WASHINGTON - India felt ditched by announcement of US troops withdrawal from Afghanistan and has hinted at relations with Afghan Taliban.
President Donald Trump’s plan to reduce troops in Afghanistan has set off alarm bells in India with experts suggesting New Delhi change its hostile attitude towards Taliban who in the new situation could gain significant influence in the war-ravaged country.
In comments published in various Indian and US media outlets, Indian scholars and think-tank experts noted that Washington appears to be preparing for a complete withdrawal from Afghanistan , which will give an advantage to both the Taliban and Pakistan.
“This is bad news for New Delhi, which must prepare for the fallout,” Avinash Mohananey, a former Indian intelligence official who has served in Pakistan, wrote in the *Economic Times*.
Mr Mohananey urged India to first ask Washington not to withdraw precipitately and then to reach out to Taliban because their anticipated rise could “sound the death knell for the government of Ashraf Ghani and also for Indian influence there”, he warned. ARTICLE CONTINUES AFTER AD
The main Indian objective — according to him — should be to ensure that Afghanistan “remains friendly towards it, not a haven for hostile elements”.
The Trump administration announced last week that the US will pull out nearly half of its more than 14,000 troops in Afghanistan , triggering speculations across about how this withdrawal would impact Afghanistan and its neighbouring states, particularly Pakistan.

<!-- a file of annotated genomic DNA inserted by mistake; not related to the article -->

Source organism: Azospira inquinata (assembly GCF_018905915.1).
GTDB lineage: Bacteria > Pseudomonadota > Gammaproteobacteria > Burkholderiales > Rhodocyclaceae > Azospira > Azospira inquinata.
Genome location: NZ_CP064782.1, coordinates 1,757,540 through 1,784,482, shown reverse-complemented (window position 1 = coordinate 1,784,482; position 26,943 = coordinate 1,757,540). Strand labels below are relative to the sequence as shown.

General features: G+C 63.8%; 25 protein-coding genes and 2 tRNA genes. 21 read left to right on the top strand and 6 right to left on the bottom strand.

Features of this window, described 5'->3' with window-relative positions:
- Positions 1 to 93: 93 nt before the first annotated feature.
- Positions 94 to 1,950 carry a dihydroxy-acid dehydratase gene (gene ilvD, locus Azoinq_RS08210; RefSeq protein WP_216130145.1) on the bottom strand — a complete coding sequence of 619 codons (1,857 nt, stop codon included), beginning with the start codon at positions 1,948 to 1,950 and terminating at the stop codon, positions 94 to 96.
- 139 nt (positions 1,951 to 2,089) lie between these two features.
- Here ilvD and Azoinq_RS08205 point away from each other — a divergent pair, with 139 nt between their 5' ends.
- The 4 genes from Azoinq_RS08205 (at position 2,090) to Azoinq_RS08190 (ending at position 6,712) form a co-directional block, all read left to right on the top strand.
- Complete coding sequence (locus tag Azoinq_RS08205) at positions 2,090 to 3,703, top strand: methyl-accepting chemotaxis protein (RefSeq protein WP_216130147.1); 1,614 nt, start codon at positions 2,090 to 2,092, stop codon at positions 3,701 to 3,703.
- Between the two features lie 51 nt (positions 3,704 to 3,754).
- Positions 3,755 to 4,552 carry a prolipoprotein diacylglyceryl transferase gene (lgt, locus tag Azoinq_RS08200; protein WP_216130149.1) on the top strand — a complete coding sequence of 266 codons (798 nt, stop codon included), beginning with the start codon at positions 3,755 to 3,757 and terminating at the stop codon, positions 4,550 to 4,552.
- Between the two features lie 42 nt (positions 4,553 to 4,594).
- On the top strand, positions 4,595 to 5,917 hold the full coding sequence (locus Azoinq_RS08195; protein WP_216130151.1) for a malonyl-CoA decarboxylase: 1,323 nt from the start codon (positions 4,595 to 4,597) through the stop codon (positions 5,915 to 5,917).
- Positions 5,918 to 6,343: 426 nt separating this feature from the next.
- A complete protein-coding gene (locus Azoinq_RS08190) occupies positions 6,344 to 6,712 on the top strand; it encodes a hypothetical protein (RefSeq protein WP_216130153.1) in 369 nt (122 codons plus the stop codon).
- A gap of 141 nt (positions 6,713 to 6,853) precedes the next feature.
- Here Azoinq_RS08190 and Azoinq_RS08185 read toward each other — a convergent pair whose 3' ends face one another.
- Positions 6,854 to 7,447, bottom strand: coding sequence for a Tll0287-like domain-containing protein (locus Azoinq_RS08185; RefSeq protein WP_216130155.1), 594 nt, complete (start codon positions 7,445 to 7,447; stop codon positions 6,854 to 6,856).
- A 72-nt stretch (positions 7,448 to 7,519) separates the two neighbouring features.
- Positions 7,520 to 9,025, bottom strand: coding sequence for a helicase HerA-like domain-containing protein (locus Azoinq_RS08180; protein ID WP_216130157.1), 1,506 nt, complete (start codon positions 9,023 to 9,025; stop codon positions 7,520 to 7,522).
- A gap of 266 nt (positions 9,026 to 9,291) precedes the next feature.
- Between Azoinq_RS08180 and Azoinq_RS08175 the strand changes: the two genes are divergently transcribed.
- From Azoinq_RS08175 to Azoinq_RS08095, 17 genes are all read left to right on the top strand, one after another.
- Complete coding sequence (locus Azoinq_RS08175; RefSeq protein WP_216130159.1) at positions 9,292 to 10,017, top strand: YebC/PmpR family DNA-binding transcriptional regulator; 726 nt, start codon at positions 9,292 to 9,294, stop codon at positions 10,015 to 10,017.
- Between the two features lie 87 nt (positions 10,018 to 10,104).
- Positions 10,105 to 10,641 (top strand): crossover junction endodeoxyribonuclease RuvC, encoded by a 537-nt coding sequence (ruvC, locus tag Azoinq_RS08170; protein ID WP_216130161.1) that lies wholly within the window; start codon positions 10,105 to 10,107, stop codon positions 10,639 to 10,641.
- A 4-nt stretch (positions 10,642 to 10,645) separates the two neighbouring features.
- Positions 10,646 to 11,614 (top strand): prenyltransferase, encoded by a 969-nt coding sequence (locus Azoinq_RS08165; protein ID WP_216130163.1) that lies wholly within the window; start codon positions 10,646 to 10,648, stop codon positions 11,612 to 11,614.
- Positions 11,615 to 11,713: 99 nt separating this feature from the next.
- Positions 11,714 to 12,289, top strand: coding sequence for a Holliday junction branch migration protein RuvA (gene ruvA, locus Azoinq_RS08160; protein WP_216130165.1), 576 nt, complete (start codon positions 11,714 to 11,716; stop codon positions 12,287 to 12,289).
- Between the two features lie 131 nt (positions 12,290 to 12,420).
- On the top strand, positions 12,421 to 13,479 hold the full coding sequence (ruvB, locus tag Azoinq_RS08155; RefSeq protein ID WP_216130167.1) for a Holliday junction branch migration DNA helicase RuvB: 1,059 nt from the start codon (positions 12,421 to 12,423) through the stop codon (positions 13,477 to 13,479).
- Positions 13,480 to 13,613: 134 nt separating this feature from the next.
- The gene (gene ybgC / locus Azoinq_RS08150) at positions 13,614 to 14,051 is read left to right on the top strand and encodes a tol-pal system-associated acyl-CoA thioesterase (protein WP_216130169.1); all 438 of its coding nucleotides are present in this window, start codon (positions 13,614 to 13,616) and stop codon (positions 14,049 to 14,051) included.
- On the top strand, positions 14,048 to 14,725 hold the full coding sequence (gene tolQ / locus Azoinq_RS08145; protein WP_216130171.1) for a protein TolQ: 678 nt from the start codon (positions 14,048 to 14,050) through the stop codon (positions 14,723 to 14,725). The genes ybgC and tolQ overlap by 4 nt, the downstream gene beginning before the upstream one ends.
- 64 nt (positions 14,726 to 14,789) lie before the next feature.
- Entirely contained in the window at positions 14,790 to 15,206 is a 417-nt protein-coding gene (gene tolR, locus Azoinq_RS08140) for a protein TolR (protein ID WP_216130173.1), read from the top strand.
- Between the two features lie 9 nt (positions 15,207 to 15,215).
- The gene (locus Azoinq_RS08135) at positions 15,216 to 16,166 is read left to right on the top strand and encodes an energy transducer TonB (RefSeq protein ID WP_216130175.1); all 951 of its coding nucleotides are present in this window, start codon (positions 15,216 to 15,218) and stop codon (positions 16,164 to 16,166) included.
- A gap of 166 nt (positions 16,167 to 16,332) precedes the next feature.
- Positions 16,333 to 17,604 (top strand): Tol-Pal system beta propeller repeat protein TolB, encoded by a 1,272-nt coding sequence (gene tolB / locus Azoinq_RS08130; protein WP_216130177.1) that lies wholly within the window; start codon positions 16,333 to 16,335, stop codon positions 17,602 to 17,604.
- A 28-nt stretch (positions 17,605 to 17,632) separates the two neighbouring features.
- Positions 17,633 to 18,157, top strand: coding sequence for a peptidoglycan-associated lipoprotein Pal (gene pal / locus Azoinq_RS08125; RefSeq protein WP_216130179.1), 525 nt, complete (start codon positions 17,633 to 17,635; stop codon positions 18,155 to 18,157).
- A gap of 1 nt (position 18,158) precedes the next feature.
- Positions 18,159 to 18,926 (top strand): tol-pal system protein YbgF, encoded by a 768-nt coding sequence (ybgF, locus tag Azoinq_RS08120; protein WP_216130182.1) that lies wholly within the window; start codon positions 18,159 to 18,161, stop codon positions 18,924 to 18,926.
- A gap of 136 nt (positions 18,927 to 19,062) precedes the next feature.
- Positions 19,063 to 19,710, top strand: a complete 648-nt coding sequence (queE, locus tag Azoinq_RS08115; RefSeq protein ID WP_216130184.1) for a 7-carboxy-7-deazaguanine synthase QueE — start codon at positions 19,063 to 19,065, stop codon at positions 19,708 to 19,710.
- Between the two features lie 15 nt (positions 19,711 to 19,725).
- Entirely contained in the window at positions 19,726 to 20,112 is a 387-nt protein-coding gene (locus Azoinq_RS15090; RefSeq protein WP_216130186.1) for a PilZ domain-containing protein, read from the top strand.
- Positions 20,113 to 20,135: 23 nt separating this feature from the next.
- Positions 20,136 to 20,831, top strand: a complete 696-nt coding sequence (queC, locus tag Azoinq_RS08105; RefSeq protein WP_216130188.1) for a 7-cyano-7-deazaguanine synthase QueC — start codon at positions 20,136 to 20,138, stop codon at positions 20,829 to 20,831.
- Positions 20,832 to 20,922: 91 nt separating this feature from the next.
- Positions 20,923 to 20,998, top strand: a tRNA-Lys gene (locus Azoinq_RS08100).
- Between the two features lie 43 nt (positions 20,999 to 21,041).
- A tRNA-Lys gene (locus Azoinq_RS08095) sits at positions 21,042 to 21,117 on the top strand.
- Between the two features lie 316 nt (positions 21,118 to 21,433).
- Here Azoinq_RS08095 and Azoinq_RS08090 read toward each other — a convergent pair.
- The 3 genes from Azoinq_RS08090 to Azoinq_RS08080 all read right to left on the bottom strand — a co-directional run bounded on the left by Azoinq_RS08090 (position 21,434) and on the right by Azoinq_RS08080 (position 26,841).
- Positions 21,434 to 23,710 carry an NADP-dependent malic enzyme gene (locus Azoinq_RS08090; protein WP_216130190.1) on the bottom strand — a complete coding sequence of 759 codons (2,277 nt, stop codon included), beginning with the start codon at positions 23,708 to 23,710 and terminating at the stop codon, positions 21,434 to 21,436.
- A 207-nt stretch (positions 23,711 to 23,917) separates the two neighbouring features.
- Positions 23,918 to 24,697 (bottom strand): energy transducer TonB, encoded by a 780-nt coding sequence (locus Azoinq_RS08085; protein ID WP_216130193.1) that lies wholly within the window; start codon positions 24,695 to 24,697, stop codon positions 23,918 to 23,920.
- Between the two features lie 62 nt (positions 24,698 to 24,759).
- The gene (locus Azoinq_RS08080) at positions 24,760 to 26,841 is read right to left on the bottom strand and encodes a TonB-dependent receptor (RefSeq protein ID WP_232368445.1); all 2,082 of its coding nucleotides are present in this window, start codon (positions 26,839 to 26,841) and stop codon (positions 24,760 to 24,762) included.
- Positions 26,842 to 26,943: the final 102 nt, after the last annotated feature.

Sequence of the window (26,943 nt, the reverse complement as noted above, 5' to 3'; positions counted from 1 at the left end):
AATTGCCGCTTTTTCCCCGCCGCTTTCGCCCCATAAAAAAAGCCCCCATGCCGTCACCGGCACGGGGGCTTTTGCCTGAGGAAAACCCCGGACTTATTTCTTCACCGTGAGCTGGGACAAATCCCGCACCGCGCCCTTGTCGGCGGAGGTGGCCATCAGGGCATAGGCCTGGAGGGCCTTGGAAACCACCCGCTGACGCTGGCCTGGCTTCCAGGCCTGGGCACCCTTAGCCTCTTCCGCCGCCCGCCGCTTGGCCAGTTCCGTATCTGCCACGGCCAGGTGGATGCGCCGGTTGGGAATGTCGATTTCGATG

Islamabad also views this development as hugely significant and last week it sent its foreign minister to Afghanistan , China, Russia and Iran to discuss with them various options for a peaceful transition in Kabul. Pakistan is already working with the United States to persuade the Taliban to join the Afghan peace process. Islamabad also attended last month’s talks between the US and Taliban representatives in the UAE, which led to Washington announcing its intention to reduce its military presence in Afghanistan .
Indian scholars argue that this development could change the security scenario in South Asia as well, “requiring reorientation of (India’s) strategic policy” in dealing with both the Taliban and Pakistan.